This study has investigated the implications of land use planning on the provision and management of public sanitation facilities in the Wa Municipality, using three zones (Zone 1-Jangbeyiri and Suriyiri; Zone 2-Kpaguri; Zone 3-Mangu) of different land use and socioeconomic characteristics. A mixed method approach was utilized. Field surveys including 374 respondents, key informant interviews, and spatial planning methods were employed to gather the primary data. The results revealed that local plans and building regulations were not available at the time the indigenous settlements (Zone 1) were developed, resulting in haphazard development in the area. The high-income residential area (Zone 2) had household toilet facilities and access to door-to-door waste collection services due to the adherence to building regulations and good access routes. Zones 1 and 3 had sanitary spaces with public sanitary facilities (communal containers and public toilets) provided by either the Wa Municipal Assembly or Zoomlion Ghana Ltd. However, the sanitary facilities in the two areas were found to be inadequate and not well spaced. Access to public sanitation facilities is very difficult for service providers as well as the beneficiaries of the services. The Wa Municipal Assembly should inform the public through radio programs and community fora on the need and procedures of obtaining building permits before developing their lands. The Municipality should also create and adopt urban renewal strategies to provide sanitary services for unplanned areas like Jangbeyiri and Suuriyiri.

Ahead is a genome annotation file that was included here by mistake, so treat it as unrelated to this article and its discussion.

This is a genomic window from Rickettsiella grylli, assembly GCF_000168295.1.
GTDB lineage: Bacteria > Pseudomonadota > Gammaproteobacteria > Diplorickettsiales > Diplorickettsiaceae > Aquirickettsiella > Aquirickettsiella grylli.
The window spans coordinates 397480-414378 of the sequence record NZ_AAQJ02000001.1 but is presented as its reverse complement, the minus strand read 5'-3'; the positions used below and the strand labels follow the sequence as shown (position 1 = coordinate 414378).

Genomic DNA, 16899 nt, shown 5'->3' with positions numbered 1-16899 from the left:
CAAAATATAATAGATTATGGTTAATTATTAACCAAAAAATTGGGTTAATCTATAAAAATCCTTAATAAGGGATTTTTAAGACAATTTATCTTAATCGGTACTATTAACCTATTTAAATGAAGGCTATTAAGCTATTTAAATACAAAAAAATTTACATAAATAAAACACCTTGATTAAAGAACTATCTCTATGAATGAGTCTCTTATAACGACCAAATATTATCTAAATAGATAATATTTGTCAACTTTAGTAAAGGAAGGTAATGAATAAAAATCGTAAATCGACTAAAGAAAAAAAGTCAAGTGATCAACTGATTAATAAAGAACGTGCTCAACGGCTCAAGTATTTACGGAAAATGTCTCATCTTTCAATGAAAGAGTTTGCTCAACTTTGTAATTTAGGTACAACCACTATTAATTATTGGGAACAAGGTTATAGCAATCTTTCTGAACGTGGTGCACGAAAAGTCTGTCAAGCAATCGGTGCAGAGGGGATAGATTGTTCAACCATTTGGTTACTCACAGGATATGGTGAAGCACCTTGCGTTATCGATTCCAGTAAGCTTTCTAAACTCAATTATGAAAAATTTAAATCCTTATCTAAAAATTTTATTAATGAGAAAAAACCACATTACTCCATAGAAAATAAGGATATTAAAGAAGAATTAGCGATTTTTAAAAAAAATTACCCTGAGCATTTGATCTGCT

Key words: Land use, sanitation, sustainability, urban planning, waste management.
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